Date Awarded


Document Type


Degree Name

Master of Science (M.Sc.)




Bryan Watts

Committee Member

Mary Fabrizio

Committee Member

Matthias Leu

Committee Member

John Swaddle


The Atlantic States Marine Fisheries Commission (ASMFC), the governing body responsible for managing fisheries on the U.S. East Coast, formally adopted the use of Ecological Reference Points (ERPs) for Atlantic menhaden, Brevoortia tyrannus. Scientists and stakeholders have long recognized the importance of menhaden and predators such as ospreys, Pandion haliaetus, that support the valuable ecotourism industry and hold cultural significance. Landings in the reduction fishery are at their lowest levels and menhaden is facing potential local depletion. Mobjack Bay, located within the lower Chesapeake Bay, has been a focus of osprey research since 1970 and represents a barometer for the relationship between osprey breeding performance and menhaden availability. Since local levels of menhaden abundance were not available, we conducted a supplemental feeding experiment on osprey pairs during the 2021 breeding season. Our main objective was to determine if the delivery rate of menhaden had an influence on nest success and productivity. Nest success (χ2 = 5.5, df = 1, P = 0.02) and productivity (β = 0.88, SE = 0.45, pseudo r2 = 0.14, CI = 0.049, 1.825, P = 0.048) were significantly higher within the treatment group. The added average biomass/d/nest (β = 0.03, SE = 0.009, pseudo r2 = 0.59, CI = 0.01, 0.05, P = 0.02) and energy content/d/nest (β = 0.02, SE = 0.005, pseudo r2 = 0.64, CI = 0.006, 0.03, P = 0.02) had an influence on pairs reaching maintenance reproductive rates (1.15 young/pair). Reproductive rates within the control group were low and unsustainable suggesting that current menhaden availability is too low to support a demographically stable osprey population.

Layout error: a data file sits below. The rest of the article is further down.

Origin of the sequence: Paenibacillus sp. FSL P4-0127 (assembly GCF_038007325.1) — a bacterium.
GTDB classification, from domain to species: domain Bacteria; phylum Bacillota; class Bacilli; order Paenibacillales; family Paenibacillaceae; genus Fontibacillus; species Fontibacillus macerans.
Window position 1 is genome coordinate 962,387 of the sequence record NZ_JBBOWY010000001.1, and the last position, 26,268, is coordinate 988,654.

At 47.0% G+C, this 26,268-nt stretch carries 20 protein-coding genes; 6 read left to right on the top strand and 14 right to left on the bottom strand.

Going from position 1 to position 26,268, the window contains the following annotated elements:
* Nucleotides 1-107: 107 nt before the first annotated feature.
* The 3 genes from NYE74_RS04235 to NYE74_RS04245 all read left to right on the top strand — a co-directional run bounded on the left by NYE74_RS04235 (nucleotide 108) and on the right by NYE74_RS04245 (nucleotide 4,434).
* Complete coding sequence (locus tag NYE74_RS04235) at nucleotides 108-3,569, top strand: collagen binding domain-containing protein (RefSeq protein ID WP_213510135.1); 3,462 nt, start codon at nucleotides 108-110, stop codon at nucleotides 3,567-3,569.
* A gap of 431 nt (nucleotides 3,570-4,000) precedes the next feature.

© The Author

Available for download on Monday, August 26, 2024